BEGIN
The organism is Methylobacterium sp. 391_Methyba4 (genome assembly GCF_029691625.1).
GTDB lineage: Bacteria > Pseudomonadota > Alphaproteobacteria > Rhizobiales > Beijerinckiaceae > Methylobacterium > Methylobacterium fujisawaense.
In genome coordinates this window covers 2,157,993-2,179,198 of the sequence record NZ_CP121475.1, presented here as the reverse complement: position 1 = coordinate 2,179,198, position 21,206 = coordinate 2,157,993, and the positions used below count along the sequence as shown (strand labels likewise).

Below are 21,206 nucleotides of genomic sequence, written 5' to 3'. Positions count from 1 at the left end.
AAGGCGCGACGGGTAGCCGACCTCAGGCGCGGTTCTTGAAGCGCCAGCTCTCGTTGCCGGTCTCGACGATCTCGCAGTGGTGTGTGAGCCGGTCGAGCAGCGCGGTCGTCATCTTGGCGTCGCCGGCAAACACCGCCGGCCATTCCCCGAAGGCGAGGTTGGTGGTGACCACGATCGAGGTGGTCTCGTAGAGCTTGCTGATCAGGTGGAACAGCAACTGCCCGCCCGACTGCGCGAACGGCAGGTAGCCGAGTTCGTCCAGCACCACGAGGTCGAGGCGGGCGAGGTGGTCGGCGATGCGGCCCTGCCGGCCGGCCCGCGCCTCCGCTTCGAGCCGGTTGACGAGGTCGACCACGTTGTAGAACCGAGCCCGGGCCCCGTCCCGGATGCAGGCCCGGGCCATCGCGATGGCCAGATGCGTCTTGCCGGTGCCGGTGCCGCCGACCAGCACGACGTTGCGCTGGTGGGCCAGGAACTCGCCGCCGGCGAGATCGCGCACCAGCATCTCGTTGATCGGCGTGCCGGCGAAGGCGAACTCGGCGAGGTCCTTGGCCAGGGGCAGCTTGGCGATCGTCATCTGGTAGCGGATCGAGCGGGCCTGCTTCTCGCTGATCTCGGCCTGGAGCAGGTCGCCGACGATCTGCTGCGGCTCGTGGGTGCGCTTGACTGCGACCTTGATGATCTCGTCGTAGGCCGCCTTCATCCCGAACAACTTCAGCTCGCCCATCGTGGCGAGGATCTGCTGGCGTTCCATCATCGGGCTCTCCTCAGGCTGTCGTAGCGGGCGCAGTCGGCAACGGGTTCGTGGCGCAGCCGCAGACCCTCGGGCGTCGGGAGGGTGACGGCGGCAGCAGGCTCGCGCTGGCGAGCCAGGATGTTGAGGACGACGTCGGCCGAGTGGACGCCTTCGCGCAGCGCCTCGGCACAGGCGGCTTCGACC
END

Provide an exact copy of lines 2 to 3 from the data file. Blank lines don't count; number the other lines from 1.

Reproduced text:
GTDB lineage: Bacteria > Pseudomonadota > Alphaproteobacteria > Rhizobiales > Beijerinckiaceae > Methylobacterium > Methylobacterium fujisawaense.
In genome coordinates this window covers 2,157,993-2,179,198 of the sequence record NZ_CP121475.1, presented here as the reverse complement: position 1 = coordinate 2,179,198, position 21,206 = coordinate 2,157,993, and the positions used below count along the sequence as shown (strand labels likewise).